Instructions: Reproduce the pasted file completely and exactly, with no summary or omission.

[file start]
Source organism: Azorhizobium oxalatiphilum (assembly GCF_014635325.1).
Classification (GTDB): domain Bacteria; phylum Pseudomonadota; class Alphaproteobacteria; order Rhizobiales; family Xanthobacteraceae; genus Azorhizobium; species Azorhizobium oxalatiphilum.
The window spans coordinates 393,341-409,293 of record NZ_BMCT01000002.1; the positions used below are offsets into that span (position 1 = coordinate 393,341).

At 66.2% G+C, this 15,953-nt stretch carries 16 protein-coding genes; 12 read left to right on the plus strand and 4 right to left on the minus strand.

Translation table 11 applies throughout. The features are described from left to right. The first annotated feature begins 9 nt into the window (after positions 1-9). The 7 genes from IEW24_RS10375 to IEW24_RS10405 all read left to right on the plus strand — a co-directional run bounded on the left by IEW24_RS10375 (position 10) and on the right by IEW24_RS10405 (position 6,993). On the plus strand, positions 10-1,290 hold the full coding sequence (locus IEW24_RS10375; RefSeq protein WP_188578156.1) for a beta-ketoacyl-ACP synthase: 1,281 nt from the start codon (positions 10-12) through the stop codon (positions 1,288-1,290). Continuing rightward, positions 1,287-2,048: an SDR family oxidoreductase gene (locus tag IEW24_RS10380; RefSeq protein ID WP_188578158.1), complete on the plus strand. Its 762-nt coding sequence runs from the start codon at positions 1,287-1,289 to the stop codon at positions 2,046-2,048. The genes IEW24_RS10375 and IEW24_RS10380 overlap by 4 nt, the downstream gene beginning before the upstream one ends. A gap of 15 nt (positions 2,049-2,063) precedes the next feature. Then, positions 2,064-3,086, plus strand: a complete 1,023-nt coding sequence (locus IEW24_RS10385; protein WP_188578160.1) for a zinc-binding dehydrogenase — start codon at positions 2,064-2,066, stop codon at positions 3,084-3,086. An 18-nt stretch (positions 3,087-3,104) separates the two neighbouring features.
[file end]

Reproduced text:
Source organism: Azorhizobium oxalatiphilum (assembly GCF_014635325.1).
Classification (GTDB): domain Bacteria; phylum Pseudomonadota; class Alphaproteobacteria; order Rhizobiales; family Xanthobacteraceae; genus Azorhizobium; species Azorhizobium oxalatiphilum.
The window spans coordinates 393,341-409,293 of record NZ_BMCT01000002.1; the positions used below are offsets into that span (position 1 = coordinate 393,341).

At 66.2% G+C, this 15,953-nt stretch carries 16 protein-coding genes; 12 read left to right on the plus strand and 4 right to left on the minus strand.

Translation table 11 applies throughout. The features are described from left to right. The first annotated feature begins 9 nt into the window (after positions 1-9). The 7 genes from IEW24_RS10375 to IEW24_RS10405 all read left to right on the plus strand — a co-directional run bounded on the left by IEW24_RS10375 (position 10) and on the right by IEW24_RS10405 (position 6,993). On the plus strand, positions 10-1,290 hold the full coding sequence (locus IEW24_RS10375; RefSeq protein WP_188578156.1) for a beta-ketoacyl-ACP synthase: 1,281 nt from the start codon (positions 10-12) through the stop codon (positions 1,288-1,290). Continuing rightward, positions 1,287-2,048: an SDR family oxidoreductase gene (locus tag IEW24_RS10380; RefSeq protein ID WP_188578158.1), complete on the plus strand. Its 762-nt coding sequence runs from the start codon at positions 1,287-1,289 to the stop codon at positions 2,046-2,048. The genes IEW24_RS10375 and IEW24_RS10380 overlap by 4 nt, the downstream gene beginning before the upstream one ends. A gap of 15 nt (positions 2,049-2,063) precedes the next feature. Then, positions 2,064-3,086, plus strand: a complete 1,023-nt coding sequence (locus IEW24_RS10385; protein WP_188578160.1) for a zinc-binding dehydrogenase — start codon at positions 2,064-2,066, stop codon at positions 3,084-3,086. An 18-nt stretch (positions 3,087-3,104) separates the two neighbouring features.